The Biden Administration and the Paradox of the Weak
President Biden has declared that his dishonorable surrender to the Taliban is an “extraordinary success” and, falling prey to the fallacy of the excluded middle (a use of false dichotomous logic that historian David Hackett Fischer singled out for “special condemnation” years ago), has suggested the only alternative to his shambolic and disorganized withdrawal was a massive escalation. This is the same false logic that he and President Barack Obama used during their administration to argue on behalf of the nuclear deal with Iran. The only alternative, they averred, was war with Iran—something that the Trump administration (for all its failings, including in Afghanistan) conclusively proved was false.
The Biden team’s shocking failure to consider even the direct consequences of its humiliating Afghanistan withdrawal—not to mention the second- and third-order effects—suggests that an urgent course correction is required to protect the nation’s ongoing national security interests. The national security team, largely recruited on the basis of its members’ closeness to the president, has turned out to be one of the most insular and cloistered teams in recent memory. It is not surprising that Biden’s advisers would so easily succumb to the kind of groupthink that seems to have marked their deliberations on Afghanistan. Since they face perhaps the most daunting set of foreign policy and security challenges in recent memory, it is worth outlining some of the snares and traps they might want to avoid and provide some suggestions they might want to consider as they move forward.
Iran: Just as the president said he would leave no one behind in Afghanistan, he has said that Iran will not acquire a nuclear weapon on his watch. But this commitment on Iran could well prove as empty as his commitment to those stranded Americans and Afghans who are now facing an uncertain future at the sufferance of the Taliban and al-Qaeda (as well as the murderous efforts of ISIS, which managed to kill 13 American soldiers and scores of Afghans as the U.S. exited). Supreme Leader Ali Khamenei, newly installed President Ebrahim Raisi, and their henchmen have made clear that they take great comfort in the U.S. withdrawal from the neighborhood, knowing that their aggression in Syria, Yemen, and throughout the region is unlikely to be countered in any serious way by the Great Satan.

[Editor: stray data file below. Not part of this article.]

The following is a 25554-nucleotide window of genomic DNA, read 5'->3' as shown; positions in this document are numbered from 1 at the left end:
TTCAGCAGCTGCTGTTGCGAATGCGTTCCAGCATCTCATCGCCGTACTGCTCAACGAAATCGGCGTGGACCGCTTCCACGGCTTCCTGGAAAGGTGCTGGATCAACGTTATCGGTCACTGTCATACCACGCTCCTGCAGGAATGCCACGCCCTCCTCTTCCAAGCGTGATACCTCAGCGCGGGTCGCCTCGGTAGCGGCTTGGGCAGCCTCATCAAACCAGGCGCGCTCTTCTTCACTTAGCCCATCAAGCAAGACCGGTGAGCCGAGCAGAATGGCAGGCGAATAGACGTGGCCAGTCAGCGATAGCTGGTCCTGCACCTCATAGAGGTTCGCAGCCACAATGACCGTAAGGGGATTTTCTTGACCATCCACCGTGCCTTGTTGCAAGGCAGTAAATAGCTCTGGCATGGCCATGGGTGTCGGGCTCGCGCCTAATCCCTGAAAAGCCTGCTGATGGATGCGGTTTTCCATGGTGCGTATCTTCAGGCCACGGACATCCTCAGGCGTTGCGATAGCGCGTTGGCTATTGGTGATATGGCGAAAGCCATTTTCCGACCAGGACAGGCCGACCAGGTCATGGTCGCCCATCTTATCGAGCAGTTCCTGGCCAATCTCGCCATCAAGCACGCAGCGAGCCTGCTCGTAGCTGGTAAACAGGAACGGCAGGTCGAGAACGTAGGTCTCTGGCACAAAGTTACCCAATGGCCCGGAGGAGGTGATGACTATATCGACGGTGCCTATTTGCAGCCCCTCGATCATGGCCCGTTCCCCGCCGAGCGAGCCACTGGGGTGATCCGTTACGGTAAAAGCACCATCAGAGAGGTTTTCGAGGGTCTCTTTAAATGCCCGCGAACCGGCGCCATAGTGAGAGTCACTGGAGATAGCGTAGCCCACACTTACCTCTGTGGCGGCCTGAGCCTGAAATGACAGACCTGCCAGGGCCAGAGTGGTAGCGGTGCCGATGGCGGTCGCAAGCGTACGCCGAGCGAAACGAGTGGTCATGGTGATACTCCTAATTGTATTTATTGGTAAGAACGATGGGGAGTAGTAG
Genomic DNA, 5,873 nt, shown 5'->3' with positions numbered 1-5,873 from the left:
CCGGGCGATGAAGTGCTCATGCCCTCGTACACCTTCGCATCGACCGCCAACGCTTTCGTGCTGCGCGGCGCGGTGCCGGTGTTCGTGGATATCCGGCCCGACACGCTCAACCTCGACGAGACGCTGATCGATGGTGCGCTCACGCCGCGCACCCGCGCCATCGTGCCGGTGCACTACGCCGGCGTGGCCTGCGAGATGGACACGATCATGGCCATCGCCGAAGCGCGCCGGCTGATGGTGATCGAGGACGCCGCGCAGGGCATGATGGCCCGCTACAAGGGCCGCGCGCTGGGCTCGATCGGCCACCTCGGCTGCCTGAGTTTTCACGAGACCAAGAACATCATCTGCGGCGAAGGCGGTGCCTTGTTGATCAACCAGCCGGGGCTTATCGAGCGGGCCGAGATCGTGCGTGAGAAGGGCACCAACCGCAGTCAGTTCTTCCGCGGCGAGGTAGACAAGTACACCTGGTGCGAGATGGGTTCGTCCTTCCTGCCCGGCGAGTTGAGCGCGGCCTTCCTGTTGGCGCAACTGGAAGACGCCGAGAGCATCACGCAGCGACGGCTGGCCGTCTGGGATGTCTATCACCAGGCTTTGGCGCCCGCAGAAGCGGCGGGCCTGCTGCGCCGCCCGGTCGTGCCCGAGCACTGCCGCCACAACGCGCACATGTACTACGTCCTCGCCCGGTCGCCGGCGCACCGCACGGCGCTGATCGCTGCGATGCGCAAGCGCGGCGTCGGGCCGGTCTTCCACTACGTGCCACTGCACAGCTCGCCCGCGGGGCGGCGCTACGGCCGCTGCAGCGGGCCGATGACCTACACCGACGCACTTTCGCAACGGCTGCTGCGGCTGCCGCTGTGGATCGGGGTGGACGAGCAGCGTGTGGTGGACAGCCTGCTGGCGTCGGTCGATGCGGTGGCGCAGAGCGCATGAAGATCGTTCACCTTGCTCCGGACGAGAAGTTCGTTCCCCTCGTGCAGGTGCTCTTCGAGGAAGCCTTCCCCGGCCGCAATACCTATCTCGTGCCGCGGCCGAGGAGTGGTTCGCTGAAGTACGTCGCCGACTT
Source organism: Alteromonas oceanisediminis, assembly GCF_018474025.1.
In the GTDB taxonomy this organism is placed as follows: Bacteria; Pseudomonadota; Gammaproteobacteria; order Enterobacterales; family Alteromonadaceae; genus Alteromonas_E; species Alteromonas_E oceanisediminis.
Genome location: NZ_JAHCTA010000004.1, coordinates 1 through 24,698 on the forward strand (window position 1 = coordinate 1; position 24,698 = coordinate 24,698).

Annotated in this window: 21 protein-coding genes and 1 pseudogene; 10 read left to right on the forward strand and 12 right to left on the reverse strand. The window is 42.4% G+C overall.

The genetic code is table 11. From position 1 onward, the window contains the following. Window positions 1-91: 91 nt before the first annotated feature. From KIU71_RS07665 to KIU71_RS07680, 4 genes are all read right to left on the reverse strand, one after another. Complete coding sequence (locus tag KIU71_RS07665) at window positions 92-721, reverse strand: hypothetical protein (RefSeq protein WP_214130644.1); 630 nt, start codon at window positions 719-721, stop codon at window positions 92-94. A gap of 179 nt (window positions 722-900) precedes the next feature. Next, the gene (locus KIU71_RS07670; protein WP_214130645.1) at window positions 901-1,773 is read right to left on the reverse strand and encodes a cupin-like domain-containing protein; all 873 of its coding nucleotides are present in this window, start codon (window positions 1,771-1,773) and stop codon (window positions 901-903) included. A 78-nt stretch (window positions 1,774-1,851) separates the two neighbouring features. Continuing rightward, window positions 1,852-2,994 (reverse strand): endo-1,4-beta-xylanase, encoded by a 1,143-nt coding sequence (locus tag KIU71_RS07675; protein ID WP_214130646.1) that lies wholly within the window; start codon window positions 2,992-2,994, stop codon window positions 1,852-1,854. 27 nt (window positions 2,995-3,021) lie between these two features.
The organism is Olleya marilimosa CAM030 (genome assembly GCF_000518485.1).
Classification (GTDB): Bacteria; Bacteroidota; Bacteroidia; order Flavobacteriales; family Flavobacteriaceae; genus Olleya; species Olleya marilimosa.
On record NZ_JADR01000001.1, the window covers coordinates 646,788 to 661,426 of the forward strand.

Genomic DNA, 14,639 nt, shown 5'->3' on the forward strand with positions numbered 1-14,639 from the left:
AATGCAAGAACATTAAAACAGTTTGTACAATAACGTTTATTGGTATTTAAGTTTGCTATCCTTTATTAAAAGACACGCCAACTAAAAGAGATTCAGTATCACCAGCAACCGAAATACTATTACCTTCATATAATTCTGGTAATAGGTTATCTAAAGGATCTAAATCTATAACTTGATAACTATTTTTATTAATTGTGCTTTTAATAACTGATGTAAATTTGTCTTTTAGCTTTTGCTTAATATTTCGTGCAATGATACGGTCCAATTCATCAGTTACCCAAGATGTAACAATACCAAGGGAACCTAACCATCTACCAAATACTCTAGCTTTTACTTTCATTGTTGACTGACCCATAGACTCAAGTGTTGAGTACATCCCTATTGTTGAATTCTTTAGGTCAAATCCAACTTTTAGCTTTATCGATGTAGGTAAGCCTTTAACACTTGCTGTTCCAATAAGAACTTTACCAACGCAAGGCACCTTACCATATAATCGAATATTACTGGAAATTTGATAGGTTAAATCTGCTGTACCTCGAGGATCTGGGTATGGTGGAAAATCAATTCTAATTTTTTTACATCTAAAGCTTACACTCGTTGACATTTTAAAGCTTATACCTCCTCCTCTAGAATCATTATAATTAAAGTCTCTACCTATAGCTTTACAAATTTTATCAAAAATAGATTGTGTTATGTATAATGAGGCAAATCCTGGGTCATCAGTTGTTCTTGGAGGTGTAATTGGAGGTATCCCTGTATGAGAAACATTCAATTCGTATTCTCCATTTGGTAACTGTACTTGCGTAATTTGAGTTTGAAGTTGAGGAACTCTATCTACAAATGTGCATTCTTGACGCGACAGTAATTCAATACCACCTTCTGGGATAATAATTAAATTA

The administration’s declared determination to exit the region has also provided the Iranians with an opportunity to move forward with their nuclear weapons program. The steps they have taken in the open, including uranium enrichment to near weapons grade and the production of uranium metal, have cut the breakout time for Iran to race to a nuclear weapon to perhaps a few months. The steps they have taken covertly might well have reduced the timeline to as little as several weeks. And all the while, U.S. diplomats in Vienna appear to have been offering concession after concession if only Iran will return to compliance with a nuclear agreement that was having a diminishing impact on Iran’s program in any case. But Tehran’s maximalism, fed no doubt by the administration’s efforts to placate it, has led it to reportedly increase its demands with each session of talks, exposing again the paradox of the weak: the more concessions the U.S. makes, the more it feeds the appetite for additional demands.